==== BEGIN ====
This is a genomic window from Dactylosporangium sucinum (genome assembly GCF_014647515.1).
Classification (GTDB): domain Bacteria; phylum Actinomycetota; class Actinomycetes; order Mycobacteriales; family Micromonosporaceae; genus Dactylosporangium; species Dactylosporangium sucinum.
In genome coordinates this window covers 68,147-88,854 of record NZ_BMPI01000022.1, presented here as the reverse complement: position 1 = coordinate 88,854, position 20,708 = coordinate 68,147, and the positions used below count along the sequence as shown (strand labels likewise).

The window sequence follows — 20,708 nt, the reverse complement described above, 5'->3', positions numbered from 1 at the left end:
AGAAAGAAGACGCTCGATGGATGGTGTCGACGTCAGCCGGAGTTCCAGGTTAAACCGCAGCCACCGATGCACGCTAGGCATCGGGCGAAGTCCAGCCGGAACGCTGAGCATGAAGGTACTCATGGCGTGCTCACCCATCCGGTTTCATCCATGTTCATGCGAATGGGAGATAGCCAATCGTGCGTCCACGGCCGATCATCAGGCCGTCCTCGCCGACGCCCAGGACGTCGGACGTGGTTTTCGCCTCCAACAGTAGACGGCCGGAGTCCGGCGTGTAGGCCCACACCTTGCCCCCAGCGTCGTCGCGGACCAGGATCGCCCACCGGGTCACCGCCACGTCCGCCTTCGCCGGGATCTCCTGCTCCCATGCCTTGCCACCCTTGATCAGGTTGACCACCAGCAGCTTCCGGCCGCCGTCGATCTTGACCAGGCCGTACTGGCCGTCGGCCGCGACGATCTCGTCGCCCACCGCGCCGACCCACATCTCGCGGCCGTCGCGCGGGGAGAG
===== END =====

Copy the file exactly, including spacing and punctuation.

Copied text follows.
This is a genomic window from Dactylosporangium sucinum (genome assembly GCF_014647515.1).
Classification (GTDB): domain Bacteria; phylum Actinomycetota; class Actinomycetes; order Mycobacteriales; family Micromonosporaceae; genus Dactylosporangium; species Dactylosporangium sucinum.
In genome coordinates this window covers 68,147-88,854 of record NZ_BMPI01000022.1, presented here as the reverse complement: position 1 = coordinate 88,854, position 20,708 = coordinate 68,147, and the positions used below count along the sequence as shown (strand labels likewise).

The window sequence follows — 20,708 nt, the reverse complement described above, 5'->3', positions numbered from 1 at the left end:
AGAAAGAAGACGCTCGATGGATGGTGTCGACGTCAGCCGGAGTTCCAGGTTAAACCGCAGCCACCGATGCACGCTAGGCATCGGGCGAAGTCCAGCCGGAACGCTGAGCATGAAGGTACTCATGGCGTGCTCACCCATCCGGTTTCATCCATGTTCATGCGAATGGGAGATAGCCAATCGTGCGTCCACGGCCGATCATCAGGCCGTCCTCGCCGACGCCCAGGACGTCGGACGTGGTTTTCGCCTCCAACAGTAGACGGCCGGAGTCCGGCGTGTAGGCCCACACCTTGCCCCCAGCGTCGTCGCGGACCAGGATCGCCCACCGGGTCACCGCCACGTCCGCCTTCGCCGGGATCTCCTGCTCCCATGCCTTGCCACCCTTGATCAGGTTGACCACCAGCAGCTTCCGGCCGCCGTCGATCTTGACCAGGCCGTACTGGCCGTCGGCCGCGACGATCTCGTCGCCCACCGCGCCGACCCACATCTCGCGGCCGTCGCGCGGGGAGAG